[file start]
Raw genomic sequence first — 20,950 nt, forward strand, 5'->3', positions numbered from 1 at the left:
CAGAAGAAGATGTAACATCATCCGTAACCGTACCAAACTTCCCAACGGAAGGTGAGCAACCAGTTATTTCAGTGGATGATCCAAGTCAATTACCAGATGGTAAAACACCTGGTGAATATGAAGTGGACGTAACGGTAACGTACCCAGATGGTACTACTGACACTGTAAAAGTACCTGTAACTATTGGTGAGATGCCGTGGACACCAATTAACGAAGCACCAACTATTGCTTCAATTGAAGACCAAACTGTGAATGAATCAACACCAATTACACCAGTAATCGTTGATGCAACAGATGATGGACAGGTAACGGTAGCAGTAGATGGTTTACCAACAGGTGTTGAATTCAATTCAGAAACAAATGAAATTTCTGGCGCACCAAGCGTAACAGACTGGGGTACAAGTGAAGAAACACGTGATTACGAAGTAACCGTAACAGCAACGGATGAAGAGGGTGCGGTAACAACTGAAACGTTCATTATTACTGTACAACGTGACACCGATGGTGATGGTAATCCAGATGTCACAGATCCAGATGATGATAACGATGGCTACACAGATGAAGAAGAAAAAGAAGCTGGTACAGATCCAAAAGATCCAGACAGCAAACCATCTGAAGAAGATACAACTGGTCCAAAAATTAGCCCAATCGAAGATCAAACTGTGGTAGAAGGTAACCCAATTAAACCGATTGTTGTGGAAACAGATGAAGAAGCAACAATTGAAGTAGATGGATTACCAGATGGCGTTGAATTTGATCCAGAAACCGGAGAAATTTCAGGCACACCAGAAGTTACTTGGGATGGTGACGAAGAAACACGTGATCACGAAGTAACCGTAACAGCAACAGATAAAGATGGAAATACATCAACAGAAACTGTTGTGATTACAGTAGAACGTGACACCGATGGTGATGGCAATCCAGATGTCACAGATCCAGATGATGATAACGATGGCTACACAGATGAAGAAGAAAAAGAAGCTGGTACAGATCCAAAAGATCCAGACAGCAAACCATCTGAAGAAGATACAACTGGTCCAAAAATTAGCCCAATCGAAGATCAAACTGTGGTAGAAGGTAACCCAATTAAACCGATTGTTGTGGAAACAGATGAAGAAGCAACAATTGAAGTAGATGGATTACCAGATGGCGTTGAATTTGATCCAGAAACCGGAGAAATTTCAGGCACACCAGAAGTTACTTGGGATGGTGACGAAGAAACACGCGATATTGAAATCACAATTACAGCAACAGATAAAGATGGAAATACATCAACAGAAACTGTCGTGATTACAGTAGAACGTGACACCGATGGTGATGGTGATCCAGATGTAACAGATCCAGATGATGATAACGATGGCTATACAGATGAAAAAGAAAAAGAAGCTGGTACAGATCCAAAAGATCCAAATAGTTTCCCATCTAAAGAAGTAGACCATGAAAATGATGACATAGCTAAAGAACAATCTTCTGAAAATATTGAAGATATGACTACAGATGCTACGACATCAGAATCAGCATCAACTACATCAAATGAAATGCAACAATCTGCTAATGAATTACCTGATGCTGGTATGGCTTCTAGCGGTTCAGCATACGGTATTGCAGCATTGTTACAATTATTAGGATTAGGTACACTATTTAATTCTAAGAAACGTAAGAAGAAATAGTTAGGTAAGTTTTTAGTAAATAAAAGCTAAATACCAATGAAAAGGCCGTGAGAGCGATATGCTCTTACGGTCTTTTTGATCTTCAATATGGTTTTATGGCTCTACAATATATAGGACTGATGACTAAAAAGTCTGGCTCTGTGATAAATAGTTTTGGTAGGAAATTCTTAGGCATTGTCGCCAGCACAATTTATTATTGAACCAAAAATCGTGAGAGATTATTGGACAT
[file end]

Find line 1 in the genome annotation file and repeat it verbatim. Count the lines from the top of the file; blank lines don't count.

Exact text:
Raw genomic sequence first — 20,950 nt, forward strand, 5'->3', positions numbered from 1 at the left: